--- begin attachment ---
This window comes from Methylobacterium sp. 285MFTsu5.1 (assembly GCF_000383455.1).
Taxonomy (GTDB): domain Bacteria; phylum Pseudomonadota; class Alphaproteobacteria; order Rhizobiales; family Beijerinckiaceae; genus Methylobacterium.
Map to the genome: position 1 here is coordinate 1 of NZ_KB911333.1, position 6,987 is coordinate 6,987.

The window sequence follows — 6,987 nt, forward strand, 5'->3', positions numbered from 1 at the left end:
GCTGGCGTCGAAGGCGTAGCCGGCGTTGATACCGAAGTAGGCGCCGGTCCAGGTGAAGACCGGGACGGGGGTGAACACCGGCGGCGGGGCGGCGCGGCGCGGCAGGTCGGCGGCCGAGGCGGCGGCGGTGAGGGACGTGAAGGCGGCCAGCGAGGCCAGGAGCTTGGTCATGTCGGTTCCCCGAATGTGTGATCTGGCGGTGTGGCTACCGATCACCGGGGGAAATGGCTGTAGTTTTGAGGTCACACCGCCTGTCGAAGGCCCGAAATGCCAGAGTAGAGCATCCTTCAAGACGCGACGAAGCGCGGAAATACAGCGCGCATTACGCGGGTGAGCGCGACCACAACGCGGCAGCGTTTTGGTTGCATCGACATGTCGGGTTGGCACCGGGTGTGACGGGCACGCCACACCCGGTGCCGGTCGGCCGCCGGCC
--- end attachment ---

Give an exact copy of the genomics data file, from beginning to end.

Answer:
This window comes from Methylobacterium sp. 285MFTsu5.1 (assembly GCF_000383455.1).
Taxonomy (GTDB): domain Bacteria; phylum Pseudomonadota; class Alphaproteobacteria; order Rhizobiales; family Beijerinckiaceae; genus Methylobacterium.
Map to the genome: position 1 here is coordinate 1 of NZ_KB911333.1, position 6,987 is coordinate 6,987.

The window sequence follows — 6,987 nt, forward strand, 5'->3', positions numbered from 1 at the left end:
GCTGGCGTCGAAGGCGTAGCCGGCGTTGATACCGAAGTAGGCGCCGGTCCAGGTGAAGACCGGGACGGGGGTGAACACCGGCGGCGGGGCGGCGCGGCGCGGCAGGTCGGCGGCCGAGGCGGCGGCGGTGAGGGACGTGAAGGCGGCCAGCGAGGCCAGGAGCTTGGTCATGTCGGTTCCCCGAATGTGTGATCTGGCGGTGTGGCTACCGATCACCGGGGGAAATGGCTGTAGTTTTGAGGTCACACCGCCTGTCGAAGGCCCGAAATGCCAGAGTAGAGCATCCTTCAAGACGCGACGAAGCGCGGAAATACAGCGCGCATTACGCGGGTGAGCGCGACCACAACGCGGCAGCGTTTTGGTTGCATCGACATGTCGGGTTGGCACCGGGTGTGACGGGCACGCCACACCCGGTGCCGGTCGGCCGCCGGCC